- Scientists have come up with a potentially safe microbial concoction that can revive the water-conserving traditional dry toilets in cold deserts in India to manage human waste and cater to local agroecological needs.
- Dry toilets compost human excreta to generate organic manure for local farmers in Himachal and neighbouring Ladakh. However, this practice in recent decades has taken a hit.
- Ladakh’s mission to mainstream organic farming by 2025 banks on dry toilets as one of the measures towards realising its objectives in organic farming and carbon neutrality. Organic farming can be considered as a nature-based solution as long as it can meet food security needs, experts said.
Aesthetically, they may not quite cut it, but these two-tiered sanitation structures, set against the sprawling cold deserts of the Indian Himalayas, have supplied organic manure to local communities for their agricultural needs, in this water-limited region, for generations. These structures are water-conserving dry toilets that compost human excreta to natural manure (night soil compost) by the addition of a mixture of dry materials, such as dried livestock dung, ash and wood chips. The night soil compost comes in handy for the local agricultural requirements, particularly in the dry cold desert regions such as Himachal Pradesh’s Lahaul and Spiti valley and the Union Territory of Ladakh.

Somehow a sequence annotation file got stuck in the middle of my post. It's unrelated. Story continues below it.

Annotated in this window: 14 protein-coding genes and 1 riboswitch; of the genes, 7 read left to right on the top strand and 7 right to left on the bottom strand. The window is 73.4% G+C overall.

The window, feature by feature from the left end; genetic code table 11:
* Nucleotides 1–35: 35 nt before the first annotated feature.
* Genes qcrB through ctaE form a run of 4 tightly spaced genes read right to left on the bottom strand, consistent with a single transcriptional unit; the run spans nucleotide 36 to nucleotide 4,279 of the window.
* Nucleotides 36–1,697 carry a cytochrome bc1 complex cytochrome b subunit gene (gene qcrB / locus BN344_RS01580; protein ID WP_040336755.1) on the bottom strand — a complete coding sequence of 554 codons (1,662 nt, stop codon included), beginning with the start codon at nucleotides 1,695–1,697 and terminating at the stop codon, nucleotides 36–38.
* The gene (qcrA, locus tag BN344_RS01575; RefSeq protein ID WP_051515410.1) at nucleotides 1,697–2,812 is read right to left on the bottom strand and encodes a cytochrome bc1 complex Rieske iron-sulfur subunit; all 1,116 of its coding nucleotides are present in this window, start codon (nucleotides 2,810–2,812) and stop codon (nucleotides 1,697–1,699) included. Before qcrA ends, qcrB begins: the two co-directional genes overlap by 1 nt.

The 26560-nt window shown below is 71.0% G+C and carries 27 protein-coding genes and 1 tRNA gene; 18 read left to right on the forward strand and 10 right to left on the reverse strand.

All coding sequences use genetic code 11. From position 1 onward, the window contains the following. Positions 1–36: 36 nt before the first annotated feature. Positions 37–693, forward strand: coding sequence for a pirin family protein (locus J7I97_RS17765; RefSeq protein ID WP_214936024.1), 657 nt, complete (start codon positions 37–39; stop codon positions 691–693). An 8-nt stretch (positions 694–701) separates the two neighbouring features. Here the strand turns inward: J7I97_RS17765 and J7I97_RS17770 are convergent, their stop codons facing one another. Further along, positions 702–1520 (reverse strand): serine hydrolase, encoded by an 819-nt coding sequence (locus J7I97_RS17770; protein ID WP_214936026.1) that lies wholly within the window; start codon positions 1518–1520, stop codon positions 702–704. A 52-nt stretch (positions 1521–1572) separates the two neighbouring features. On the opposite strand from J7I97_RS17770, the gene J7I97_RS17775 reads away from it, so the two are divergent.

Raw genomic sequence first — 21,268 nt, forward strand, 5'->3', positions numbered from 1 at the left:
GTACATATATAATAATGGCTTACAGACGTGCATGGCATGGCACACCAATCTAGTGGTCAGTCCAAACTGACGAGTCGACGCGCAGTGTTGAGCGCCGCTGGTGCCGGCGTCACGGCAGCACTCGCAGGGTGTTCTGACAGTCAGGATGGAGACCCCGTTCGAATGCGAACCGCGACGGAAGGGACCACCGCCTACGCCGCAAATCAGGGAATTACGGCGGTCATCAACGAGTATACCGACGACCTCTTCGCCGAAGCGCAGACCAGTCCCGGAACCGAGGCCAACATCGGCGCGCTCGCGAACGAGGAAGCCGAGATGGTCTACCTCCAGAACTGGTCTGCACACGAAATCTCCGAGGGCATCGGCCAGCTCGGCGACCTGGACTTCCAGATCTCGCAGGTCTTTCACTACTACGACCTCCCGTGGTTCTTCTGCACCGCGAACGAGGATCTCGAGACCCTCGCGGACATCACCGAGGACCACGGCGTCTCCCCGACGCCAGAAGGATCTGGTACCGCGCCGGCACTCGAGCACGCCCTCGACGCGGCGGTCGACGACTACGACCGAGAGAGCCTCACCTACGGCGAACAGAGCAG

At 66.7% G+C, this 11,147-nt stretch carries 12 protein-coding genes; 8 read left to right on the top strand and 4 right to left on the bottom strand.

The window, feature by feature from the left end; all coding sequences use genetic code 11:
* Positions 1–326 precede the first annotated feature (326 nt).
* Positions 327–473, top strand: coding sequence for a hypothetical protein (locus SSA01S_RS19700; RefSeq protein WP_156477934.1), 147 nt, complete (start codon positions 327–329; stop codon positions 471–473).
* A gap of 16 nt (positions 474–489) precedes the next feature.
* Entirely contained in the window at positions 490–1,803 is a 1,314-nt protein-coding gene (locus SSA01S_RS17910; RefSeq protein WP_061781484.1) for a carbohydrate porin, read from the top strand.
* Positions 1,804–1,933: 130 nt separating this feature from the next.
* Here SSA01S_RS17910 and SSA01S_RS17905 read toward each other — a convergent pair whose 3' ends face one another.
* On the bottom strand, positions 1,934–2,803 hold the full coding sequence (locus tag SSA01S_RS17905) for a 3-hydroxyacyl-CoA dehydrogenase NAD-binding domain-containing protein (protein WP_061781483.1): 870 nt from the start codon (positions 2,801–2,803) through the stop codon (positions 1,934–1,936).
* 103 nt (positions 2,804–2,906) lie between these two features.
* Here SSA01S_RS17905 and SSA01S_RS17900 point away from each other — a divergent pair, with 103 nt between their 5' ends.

But social apprehensions, unhygienic conditions of dry toilets, urbanisation, modernisation, and increase in tourism have led to the popularisation of septic toilets and the decline in the use of these traditional structures since the 1980s; the easy availability of chemical fertilisers catering to cash crops has also impacted its practice, experts, government officials and local community members said.
However, scientists at CSIR-Institute of Himalayan Bioresource Technology (IHBT), may have an answer to ensure the continuance of dry toilets with improvements. They are tinkering around with beneficial bacteria extracted from the night soil compost to cobble together a ‘compost booster’ with carrier materials that substitutes the dry materials to speed up the degradation of the night soil to manage human waste in cold desert areas. And carrying on the traditional system is also one among the suite of efforts suggested by Ladakh’s action plan on organic development and to make the union territory carbon-neutral. The plan nudges users to continue using the traditional composting toilets, with improved aesthetics and composting.
“Since the booster is prepared using beneficial cold-tolerant bacterial consortia with plant growth-promoting characteristics, it plays a role in boosting the productivity of crops when applied to fields. The product is very user-friendly as the dry-toilet users have to use a handful of the material after defecating,” said scientist Rakshak Kumar Acharya, at the Biotechnology Division, CSIR-IHBT, Palampur, India. The booster is safe for use in terms of pathogenicity.
According to the institute’s director Sanjay Kumar: “The technology saves water, produces quality compost from the faecal material to help sustain the agroecosystem of the region providing opportunities for the generation of local start-ups.”